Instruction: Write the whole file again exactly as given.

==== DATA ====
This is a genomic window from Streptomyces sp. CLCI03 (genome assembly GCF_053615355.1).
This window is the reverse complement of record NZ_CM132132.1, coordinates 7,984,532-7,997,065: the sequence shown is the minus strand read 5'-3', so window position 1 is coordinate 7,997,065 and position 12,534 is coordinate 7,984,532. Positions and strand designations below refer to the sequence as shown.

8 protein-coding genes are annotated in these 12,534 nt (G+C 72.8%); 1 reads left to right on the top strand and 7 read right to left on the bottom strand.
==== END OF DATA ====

This is a genomic window from Streptomyces sp. CLCI03 (genome assembly GCF_053615355.1).
This window is the reverse complement of record NZ_CM132132.1, coordinates 7,984,532-7,997,065: the sequence shown is the minus strand read 5'-3', so window position 1 is coordinate 7,997,065 and position 12,534 is coordinate 7,984,532. Positions and strand designations below refer to the sequence as shown.

8 protein-coding genes are annotated in these 12,534 nt (G+C 72.8%); 1 reads left to right on the top strand and 7 read right to left on the bottom strand.